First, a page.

Overcoming Resistance to Business Collaboration Tools

Bill Gerneglia

Establishing reliable communication channels throughout an organization is an essential ingredient for effective collaboration across working groups. CIOs understand that the proper collaboration tools and platforms have the potential to make their organizations more innovative and competitive in the industry in which they compete. Many CIOs and IT managers have staff that often resist these new collaboration tools and dismiss them as unproductive distractions.

CIOs know better and argue that some of the most compelling reasons often cited for the introduction of collaboration tools include the fact that in today's global economy, collaboration is a key to building a connected, engaged, and sustainable organization. CIOs in their leadership role are trying to build a collaborative organization through enabling the employees via emerging tools. This arms them so they are capable of much more when they collaborate to achieve their goals.

As competitive industry pressures increase and organizations seek growth and expansion while dealing with macroeconomic factors such as a slow global economy, it becomes increasingly evident to CIOs and the C-Suite at large why they need to strive towards a more collaborative organization. Emerging collaborative tools can serve as the important links that keep employees connected in meaningful ways.

Employees are increasingly working from multiple physical locations on multiple network access devices and very often with other employees they have never met in person. Smart organizations need a way to connect all of those employees to enable them to collaborate and share institutional knowledge. Where does the employee resistance to collaborative tools then originate?

Many workers feel that they already have email which performs well as a collaborative tool. Many of us realize that the overuse of email more often than not just clutters our in-boxes. Important email is often ignored or gets lost because there is just too much of it. As an alternative, collaborative tools like topical Wikis and video collaboration tools permit important information to be more effectively shared and stored among groups of individuals working on a project.

By eliminating anonymity when using collaborative tools such as Wikis, we ensure that all participants are fully responsible for the information they share with the group at large. When people have to sign their name to something they tend to be more accurate and truthful. If the shared information is inaccurate, then the chances of someone finding, notifying, and updating the information is much greater in a collaborative environment. It is easier to spot inaccuracies in a public forum then it is in a private conversation.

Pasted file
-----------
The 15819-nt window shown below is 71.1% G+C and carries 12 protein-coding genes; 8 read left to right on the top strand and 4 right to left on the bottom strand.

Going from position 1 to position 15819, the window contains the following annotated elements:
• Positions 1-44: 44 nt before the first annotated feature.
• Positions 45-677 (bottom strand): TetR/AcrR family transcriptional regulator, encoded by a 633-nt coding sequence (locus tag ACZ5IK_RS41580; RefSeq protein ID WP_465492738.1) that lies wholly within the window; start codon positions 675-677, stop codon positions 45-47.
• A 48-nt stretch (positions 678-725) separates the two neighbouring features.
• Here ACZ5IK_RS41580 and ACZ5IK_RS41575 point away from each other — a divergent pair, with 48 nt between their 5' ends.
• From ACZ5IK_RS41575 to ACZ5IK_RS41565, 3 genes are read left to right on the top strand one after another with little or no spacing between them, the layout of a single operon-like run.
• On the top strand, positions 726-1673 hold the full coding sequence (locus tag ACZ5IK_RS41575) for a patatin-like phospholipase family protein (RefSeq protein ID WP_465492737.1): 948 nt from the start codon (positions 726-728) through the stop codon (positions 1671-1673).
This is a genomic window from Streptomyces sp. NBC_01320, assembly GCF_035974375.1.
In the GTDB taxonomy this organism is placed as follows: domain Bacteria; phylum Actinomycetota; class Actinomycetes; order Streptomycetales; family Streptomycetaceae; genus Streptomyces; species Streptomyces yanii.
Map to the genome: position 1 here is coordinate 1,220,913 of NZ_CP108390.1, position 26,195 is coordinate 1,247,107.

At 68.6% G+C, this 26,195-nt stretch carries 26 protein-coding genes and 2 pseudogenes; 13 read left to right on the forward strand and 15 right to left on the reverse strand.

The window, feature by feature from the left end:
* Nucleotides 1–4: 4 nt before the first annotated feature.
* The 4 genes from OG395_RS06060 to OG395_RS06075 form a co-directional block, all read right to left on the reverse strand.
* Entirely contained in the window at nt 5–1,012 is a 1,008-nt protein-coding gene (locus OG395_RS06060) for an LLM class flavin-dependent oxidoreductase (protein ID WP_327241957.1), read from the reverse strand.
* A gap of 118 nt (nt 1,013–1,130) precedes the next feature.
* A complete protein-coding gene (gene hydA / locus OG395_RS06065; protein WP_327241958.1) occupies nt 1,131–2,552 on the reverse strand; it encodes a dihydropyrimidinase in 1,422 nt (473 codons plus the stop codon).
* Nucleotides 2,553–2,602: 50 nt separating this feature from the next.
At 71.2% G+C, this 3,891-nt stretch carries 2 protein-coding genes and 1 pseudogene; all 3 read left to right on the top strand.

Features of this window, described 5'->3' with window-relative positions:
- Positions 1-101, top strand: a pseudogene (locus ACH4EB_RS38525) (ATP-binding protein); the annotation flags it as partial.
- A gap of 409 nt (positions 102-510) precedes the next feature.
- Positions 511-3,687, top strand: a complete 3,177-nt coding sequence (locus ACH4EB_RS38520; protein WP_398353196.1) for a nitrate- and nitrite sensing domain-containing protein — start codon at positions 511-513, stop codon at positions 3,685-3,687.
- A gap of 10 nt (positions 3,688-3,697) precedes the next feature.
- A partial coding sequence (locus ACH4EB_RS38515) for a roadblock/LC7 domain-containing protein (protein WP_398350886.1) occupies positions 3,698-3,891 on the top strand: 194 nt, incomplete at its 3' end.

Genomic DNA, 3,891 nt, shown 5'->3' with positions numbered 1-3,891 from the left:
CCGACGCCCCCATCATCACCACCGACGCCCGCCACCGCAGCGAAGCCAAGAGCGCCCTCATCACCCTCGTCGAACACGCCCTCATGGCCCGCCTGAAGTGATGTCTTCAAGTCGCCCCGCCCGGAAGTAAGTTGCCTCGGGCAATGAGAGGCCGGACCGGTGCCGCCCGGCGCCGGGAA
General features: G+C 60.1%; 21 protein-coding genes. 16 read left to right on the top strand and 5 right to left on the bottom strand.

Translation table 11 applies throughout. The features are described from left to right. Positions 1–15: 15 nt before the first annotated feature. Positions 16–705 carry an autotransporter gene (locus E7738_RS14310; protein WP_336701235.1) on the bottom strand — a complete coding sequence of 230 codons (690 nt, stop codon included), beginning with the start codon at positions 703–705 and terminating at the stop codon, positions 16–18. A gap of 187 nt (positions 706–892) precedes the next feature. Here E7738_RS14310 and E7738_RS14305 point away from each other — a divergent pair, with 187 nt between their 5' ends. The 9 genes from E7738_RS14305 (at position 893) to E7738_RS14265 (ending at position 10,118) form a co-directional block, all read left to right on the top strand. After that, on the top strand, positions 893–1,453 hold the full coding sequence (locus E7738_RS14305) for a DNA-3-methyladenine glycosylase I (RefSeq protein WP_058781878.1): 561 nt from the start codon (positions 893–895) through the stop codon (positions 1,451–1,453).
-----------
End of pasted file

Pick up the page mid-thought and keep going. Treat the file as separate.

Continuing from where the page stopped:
The security of corporate data assets is always of great concerns to CIOs. It can be argued that by establishing specific places to share information in a collaborative environment is far more secure than hidden in individual tablets or smartphone devices that can easily be lost or stolen.

Perhaps the best argument of all the CIO can make in favor of adoption of collaboration tools is that they help workers find the information they need to make decisions and perform their jobs faster. Some estimates on worker productivity show that corporate executives spend as much as 10% of their time in search of information and general employees at times spend on average 25% of their time searching for information. Collaboration tools help workers find the right information faster.

Connecting colleagues across teams and geographies will lead to increasing productivity and foster employee engagement. This in turn will enable workers to share institutional knowledge - some of which has been acquired by over 20 or more years of working at the same organization. When collaborative tools are introduced, workers will innovate faster.

 

 

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Bill has been a member of the technology and publishing industries for more than 25 years and brings extensive expertise to the roles of CEO, CIO, and Executive Editor. Most recently, Bill was COO and Co-Founder of CIOZone.com and the parent company PSN Inc. Previously, Bill held the position of CTO of both Wiseads New Media and About.com.

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